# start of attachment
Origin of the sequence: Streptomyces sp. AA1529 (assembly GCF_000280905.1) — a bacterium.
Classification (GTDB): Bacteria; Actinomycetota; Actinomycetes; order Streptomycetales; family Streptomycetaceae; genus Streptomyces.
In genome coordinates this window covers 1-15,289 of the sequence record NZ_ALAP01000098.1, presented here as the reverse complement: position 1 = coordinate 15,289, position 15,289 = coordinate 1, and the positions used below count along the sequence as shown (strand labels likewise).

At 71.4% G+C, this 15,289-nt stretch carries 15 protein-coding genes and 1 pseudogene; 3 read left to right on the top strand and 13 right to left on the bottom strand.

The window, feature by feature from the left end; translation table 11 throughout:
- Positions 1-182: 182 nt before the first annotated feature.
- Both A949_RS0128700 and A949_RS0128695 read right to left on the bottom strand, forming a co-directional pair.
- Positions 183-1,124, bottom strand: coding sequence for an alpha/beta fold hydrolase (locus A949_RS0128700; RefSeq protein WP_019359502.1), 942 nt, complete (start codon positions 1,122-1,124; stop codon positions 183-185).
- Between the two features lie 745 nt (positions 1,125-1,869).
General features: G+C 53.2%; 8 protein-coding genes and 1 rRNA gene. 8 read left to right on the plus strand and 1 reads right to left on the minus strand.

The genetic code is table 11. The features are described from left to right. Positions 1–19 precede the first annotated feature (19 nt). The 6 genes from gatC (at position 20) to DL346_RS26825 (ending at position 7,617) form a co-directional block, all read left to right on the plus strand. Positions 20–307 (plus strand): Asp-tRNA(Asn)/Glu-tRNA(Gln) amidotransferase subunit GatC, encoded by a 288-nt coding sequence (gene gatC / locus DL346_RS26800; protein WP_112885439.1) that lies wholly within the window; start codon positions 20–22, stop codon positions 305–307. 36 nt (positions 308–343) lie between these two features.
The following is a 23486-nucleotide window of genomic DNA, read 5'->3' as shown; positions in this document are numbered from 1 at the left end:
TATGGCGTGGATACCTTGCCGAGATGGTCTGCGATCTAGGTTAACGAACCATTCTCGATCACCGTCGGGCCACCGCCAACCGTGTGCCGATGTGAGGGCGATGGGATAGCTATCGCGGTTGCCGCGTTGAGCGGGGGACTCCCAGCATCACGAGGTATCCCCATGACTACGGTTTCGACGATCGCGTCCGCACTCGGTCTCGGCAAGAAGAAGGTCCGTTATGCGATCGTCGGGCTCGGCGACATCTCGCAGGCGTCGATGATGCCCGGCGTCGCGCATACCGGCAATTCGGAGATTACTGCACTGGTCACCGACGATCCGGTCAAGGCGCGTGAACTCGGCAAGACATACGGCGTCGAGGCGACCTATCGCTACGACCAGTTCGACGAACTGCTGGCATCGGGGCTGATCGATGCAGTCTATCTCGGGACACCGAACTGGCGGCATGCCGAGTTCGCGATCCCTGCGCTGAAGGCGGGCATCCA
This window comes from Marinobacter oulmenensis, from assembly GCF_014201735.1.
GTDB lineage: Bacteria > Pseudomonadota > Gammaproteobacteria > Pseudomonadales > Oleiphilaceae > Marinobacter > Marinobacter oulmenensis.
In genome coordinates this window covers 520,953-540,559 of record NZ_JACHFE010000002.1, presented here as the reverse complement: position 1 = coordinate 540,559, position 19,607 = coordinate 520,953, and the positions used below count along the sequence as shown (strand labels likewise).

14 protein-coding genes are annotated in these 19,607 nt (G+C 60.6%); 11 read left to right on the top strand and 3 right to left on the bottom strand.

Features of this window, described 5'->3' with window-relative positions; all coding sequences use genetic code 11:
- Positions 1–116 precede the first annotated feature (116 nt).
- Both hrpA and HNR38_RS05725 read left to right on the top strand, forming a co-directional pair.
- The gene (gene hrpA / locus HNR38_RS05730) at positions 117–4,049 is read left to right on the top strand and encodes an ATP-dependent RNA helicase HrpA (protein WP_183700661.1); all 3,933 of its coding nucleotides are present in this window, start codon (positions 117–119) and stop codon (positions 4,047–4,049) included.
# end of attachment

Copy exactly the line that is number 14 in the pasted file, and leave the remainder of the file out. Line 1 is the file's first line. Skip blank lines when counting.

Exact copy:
This window comes from Marinobacter oulmenensis, from assembly GCF_014201735.1.